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Ethiopia – Nobel leads the way to democracy?

Three young women, one of whom wears a hijab, sit around a table. They are the leaders of the Ethiopian Citizens for Social Justice Party (ECSJP). ECSJP is one of the many new Ethiopian parties that have suddenly got freedom to operate and take part in elections. Together with more than 50 other parties’ leadership these three women are participating in the gender equality seminar organised by the Political Parties of Finland for Democracy – Demo Finland in Addis Ababa on the 17th of October. 

The scarf wearing woman speaks passionately of her own plans and work towards equality. Before standing up to grab the microphone, she says she wants to become the Prime Minister of Ethiopia. She does not lack determination and faith for the future. 

Ethiopia is currently experiencing a surge of hope and optimism. Prime Minister Abiy Ahmed was just recently awarded the Nobel Peace Prize, an achievement the locals are understandably very proud of. There are small signs pointing towards a cult of personality. One simply cannot miss seeing Abiy’s pictures in the streets. 

Then again, who am I to say when something is a cult? Maybe this is perfectly typical respect for the nation’s leader. Political practices and cultures are not universal. 

The optimism stems from recent reforms which will hopefully culminate in elections planned for May next year. There is a significant number of parties, nearly one hundred, and being part of the opposition does no longer mean living under threat of persecution.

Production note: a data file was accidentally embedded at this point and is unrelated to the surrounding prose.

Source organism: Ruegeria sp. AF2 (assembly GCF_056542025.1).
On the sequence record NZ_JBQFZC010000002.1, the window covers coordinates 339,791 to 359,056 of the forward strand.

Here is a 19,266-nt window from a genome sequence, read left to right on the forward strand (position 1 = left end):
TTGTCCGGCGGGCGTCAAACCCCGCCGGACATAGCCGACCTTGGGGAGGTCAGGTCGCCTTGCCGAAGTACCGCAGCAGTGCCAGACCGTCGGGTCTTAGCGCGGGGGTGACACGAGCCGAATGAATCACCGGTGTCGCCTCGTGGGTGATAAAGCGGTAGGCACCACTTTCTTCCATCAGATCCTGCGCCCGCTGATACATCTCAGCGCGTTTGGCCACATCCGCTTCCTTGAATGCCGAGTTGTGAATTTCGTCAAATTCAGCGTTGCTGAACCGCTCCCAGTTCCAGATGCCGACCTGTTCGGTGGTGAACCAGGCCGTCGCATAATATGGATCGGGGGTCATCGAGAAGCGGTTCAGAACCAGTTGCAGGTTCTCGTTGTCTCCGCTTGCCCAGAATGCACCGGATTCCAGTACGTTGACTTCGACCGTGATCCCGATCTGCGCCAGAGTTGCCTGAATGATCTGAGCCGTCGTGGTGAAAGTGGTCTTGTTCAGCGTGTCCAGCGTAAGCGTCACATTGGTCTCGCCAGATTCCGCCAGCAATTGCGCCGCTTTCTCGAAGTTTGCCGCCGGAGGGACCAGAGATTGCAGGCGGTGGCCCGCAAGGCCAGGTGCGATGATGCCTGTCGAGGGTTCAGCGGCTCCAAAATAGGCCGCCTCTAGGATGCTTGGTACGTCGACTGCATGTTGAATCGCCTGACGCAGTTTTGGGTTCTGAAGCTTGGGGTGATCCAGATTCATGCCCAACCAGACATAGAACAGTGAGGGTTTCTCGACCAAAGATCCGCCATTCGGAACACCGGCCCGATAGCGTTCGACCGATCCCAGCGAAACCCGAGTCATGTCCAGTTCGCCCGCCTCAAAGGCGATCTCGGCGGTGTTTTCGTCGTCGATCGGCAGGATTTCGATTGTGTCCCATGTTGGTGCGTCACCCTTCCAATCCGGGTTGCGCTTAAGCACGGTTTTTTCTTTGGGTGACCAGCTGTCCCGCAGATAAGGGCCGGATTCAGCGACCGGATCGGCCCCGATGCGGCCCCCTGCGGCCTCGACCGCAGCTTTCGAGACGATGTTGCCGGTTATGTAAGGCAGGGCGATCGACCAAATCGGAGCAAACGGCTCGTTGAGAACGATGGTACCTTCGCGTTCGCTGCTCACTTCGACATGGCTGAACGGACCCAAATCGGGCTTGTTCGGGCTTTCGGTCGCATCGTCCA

There are also other things happening in the city. The streets of Addis Ababa are filled with Chinese projects and one of the capital’s roads has been renamed Ethiopia China Friendship Avenue. Many streets and roads have been built with Chinese money. China also paid for the building of African Union’s Headquarters complex and has leased big land areas from Ethiopia for decades to ensure their own food supplies for the future. Africa, only just recovering from colonialism, is being colonised again. When Finland’s development cooperation is compared against this, the efforts seem quite small – but also sustainable, both ethically and socially. 

Demo Finland’s work is a small part of the wider picture. We support National Ethiopian Women’s Association locally which helps to improve the democratic processes. The work is small-scale and, despite a lot of activity in Ethiopia, its results are not instantly visible. Still, this is what development is at its best – strengthening a country’s own structures and competency. 

The amount of work still needed to realise towards the upcoming elections become evident during the seminar. Both the parties and election organisations have just started to get organised. The recently approved election bill and the voting system set forth in it will likely bring with them a decreasing number of female’s in the Parliament. Regardless, as I make my way around the seminar room listening to the conversations people are having, I feel happy. Young women together with elderly men are having passionate conversations. At least I feel like the dialogue is real and authentic. 

On one hand, roads built by Chinese are instantly visible. They are concrete additions to the lives of people living in Addis Ababa. Demo Finland, on the other hand, is quietly building the structures that will help Ethiopians build the roads themselves in the future. 

Anders Adlercreutz
The Swedish People’s Party of Finland
The author is a Member of Parliament from Kirkkonummi and the chair of Swedish Parliamentary Group.

*Demo Finland regularly publishes columns by representatives of its member parties. The views expressed in the columns are those of the writer and do not necessarily reflect the views of Demo Finland. 

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